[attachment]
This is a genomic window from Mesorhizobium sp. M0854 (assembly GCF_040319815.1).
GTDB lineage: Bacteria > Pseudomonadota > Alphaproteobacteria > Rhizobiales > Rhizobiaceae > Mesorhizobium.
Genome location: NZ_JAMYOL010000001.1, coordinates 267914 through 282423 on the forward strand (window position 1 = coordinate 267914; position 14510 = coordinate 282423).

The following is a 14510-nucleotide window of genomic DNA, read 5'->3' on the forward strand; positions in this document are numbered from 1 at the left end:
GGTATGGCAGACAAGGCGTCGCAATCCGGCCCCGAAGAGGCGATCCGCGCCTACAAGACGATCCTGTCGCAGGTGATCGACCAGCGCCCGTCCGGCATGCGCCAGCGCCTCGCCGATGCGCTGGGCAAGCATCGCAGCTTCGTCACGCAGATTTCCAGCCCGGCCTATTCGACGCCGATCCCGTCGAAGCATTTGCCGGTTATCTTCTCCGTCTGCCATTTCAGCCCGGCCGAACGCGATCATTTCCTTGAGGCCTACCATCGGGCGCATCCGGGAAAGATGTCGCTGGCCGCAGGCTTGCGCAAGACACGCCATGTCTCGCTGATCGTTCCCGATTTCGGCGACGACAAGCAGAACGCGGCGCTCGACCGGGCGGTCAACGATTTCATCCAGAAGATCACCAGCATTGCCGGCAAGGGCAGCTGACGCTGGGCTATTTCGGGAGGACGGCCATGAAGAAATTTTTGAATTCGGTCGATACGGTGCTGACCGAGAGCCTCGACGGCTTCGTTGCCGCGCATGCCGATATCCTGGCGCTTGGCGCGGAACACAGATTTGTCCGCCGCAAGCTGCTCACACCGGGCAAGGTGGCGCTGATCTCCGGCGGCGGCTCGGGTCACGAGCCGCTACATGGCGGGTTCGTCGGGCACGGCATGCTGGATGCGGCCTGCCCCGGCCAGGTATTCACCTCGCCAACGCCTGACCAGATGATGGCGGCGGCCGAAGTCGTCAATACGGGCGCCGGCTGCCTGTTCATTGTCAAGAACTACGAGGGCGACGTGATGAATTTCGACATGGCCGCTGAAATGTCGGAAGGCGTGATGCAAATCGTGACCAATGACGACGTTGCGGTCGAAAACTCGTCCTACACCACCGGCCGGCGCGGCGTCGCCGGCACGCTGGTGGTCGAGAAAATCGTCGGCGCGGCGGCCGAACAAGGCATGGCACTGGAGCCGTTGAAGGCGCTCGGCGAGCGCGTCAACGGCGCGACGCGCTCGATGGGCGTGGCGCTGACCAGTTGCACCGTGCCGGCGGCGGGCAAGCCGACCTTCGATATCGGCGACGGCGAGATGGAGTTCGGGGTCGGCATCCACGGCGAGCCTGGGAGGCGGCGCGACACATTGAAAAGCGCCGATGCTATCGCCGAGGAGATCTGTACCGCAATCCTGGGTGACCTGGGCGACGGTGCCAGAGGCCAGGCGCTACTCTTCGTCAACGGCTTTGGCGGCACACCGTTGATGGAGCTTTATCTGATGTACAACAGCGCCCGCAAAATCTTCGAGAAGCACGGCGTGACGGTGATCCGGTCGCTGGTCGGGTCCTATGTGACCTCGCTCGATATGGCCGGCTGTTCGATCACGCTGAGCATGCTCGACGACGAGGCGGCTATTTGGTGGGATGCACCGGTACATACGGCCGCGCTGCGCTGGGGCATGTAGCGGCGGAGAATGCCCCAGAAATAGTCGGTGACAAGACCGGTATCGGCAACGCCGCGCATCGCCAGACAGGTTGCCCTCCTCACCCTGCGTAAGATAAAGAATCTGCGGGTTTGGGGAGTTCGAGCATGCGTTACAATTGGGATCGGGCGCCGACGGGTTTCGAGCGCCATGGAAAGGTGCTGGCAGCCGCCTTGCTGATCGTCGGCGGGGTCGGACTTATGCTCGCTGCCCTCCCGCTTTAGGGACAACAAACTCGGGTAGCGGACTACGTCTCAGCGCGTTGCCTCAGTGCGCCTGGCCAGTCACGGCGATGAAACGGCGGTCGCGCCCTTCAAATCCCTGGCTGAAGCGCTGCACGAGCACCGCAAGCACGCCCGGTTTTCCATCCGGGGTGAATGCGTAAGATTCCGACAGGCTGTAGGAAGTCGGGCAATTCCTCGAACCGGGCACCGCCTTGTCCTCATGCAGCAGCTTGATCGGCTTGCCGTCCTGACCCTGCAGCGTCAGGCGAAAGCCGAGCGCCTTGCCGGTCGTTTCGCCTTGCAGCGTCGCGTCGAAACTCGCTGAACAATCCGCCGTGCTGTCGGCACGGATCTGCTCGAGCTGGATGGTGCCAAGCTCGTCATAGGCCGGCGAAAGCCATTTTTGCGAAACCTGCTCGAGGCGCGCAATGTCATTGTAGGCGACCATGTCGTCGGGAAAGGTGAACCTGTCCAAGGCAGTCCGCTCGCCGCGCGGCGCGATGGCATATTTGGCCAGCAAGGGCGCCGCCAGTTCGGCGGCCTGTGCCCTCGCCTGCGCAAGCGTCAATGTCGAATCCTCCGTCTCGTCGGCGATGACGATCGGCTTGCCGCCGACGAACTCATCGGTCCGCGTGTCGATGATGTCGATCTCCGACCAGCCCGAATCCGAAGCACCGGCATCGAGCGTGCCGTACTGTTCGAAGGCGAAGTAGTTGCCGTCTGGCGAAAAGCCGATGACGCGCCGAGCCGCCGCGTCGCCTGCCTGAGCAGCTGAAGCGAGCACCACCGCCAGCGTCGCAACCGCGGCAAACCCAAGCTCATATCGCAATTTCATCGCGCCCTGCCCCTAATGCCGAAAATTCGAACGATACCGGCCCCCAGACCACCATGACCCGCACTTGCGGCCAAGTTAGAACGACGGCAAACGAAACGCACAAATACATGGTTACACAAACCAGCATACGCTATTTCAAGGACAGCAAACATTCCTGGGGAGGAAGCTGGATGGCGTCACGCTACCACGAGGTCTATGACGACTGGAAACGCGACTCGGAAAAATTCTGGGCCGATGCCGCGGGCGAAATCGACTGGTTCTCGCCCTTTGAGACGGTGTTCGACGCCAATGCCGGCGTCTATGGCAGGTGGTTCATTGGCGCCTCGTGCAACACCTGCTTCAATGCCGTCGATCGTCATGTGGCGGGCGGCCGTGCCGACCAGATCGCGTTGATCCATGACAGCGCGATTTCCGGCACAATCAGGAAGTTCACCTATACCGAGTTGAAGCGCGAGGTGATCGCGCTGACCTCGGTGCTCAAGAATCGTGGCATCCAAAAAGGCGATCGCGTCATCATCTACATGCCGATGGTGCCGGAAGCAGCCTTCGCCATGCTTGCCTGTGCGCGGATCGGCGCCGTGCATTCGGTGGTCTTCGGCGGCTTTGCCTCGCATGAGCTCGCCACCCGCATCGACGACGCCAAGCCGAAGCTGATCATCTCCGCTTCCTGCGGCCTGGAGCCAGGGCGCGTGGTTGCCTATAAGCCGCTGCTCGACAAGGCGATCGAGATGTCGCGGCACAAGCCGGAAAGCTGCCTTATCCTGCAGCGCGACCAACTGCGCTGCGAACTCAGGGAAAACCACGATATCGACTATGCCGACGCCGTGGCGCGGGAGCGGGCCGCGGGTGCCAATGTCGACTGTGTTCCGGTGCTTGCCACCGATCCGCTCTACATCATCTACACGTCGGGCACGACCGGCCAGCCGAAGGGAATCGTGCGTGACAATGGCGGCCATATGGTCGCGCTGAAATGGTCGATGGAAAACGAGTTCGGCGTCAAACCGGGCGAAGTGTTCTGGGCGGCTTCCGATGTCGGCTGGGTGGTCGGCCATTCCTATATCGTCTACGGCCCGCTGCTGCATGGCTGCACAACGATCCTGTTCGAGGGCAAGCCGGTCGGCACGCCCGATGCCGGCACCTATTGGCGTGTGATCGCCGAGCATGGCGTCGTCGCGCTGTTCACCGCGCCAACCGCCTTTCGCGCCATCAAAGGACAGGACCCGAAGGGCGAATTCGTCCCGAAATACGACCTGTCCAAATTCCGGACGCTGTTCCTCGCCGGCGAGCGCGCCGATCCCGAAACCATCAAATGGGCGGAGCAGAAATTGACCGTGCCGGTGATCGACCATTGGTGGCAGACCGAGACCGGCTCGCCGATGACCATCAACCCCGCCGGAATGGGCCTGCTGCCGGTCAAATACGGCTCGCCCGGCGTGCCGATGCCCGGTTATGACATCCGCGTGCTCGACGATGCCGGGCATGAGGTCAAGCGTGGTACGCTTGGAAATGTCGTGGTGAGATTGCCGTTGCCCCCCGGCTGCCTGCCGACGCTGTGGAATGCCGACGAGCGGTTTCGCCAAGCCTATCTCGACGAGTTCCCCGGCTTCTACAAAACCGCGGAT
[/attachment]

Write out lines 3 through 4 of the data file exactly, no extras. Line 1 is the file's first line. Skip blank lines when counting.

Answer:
Genome location: NZ_JAMYOL010000001.1, coordinates 267914 through 282423 on the forward strand (window position 1 = coordinate 267914; position 14510 = coordinate 282423).

The following is a 14510-nucleotide window of genomic DNA, read 5'->3' on the forward strand; positions in this document are numbered from 1 at the left end: